Carlisle students generally had little money. A way of rewarding athletes for performing well was for the athletic director of school superintendent send chits worth $25 or $50 to Blumenthal, which players could use to buy suits and other clothing. Each player, including the famous ones, had a page or pages in Blumenthal’s log book to keep track of their chits and purchases.

Clothiers, like magic dragons, don’t live forever, so Mose sold his business to long-time employee James “Muck” Wardecker. Hence the name on the door: Wardecker’s Men’s Wear, formerly Blumenthal’s. Jim’s son, Freddie, was helping his dad back in 1967 when Bob Wheeler was interviewing people who knew Jim Thorpe. Wheeler’s work was made easier, after hitchhiking to Carlisle, when Muck tossed Freddie his car keys and told him to drive Bob to all the people he needed to visit. Wheeler’s definitive biography of Thorpe further cemented the ties between the Indian School and Wardecker’s.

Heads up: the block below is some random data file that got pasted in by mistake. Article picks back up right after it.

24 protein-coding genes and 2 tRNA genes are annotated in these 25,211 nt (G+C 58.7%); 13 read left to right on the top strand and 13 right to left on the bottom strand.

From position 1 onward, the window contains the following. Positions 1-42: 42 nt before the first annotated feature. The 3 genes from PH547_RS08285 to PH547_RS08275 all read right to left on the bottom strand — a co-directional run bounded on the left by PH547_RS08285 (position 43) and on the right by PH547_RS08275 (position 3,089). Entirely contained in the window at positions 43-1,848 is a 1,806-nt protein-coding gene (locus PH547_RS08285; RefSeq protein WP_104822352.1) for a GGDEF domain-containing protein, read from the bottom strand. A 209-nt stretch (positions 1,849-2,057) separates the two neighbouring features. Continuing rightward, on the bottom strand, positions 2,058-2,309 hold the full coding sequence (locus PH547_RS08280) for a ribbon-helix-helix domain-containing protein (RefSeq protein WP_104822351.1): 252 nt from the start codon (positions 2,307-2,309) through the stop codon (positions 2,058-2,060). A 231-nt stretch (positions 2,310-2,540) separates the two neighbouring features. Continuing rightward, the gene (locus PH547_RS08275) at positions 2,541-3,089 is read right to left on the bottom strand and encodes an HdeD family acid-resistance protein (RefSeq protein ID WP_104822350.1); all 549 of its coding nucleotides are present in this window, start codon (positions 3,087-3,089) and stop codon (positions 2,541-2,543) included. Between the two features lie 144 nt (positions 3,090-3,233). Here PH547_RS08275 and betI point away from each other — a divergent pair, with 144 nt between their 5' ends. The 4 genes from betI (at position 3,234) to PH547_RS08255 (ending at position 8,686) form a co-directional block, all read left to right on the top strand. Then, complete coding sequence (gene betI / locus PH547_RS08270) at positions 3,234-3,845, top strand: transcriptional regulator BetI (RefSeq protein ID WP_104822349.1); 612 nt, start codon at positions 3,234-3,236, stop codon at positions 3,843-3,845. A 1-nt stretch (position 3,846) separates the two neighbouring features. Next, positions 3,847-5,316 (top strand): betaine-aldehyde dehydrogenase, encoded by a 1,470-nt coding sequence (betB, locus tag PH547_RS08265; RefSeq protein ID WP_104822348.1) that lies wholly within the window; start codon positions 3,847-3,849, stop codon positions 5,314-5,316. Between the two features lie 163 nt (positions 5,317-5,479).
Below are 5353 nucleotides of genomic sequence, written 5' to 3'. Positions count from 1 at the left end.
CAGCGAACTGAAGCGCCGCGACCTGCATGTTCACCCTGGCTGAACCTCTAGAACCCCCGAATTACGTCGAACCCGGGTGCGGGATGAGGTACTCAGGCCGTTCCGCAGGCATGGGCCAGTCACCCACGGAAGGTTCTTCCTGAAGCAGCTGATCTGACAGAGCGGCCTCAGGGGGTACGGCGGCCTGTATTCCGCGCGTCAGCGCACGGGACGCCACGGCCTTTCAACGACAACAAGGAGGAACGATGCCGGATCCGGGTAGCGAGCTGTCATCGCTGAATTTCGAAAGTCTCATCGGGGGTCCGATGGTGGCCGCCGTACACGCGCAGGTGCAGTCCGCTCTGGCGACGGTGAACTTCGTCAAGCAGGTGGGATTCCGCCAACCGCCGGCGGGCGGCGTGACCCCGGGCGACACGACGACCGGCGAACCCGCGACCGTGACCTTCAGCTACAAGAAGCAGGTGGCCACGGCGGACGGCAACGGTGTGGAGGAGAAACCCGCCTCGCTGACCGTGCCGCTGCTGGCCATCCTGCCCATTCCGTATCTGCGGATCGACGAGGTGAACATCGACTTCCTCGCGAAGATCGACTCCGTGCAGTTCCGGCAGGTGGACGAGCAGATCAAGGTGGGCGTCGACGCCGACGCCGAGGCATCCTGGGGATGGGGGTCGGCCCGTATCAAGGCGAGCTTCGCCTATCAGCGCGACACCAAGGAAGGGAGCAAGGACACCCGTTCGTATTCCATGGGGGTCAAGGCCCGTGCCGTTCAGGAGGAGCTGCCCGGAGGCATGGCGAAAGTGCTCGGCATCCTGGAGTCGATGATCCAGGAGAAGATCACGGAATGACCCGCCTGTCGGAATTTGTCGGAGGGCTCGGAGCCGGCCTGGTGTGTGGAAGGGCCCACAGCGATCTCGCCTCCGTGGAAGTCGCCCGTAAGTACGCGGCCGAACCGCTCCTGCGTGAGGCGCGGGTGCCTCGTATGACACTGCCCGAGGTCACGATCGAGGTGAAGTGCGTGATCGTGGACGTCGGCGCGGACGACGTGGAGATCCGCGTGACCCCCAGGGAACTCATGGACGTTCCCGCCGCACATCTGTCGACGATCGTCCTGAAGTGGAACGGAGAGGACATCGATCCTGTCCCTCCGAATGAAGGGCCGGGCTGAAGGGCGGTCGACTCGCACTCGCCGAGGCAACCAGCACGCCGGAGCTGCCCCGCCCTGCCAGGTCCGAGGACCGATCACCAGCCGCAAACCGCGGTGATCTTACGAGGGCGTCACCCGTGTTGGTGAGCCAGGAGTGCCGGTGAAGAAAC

Since then, Wardecker’s, with all its memorabilia, has been an important stop for every author or filmmaker wanting to write a book or make a movie about Jim Thorpe or the Indian School. Now, that is finished, but Wardecker’s had a great run and will remain strong in people’s memories.

1899 Carlisle vs. California

August 20, 2020

I was asked to write an article about a game I hadn’t previously given much consideration: the Christmas Day 1899 post-season contest between Carlisle Indian School and the University of California. I learned a good bit researching the game. The College Football Historical Society published it this month. Membership is only $17.00 a year, payable to:

Raymond Schmidt, PO Box 6460, Ventura, CA 93006

If you find this interesting, you might want to join the CFHS and get your own copies of editions with articles such as this one mailed directly to you.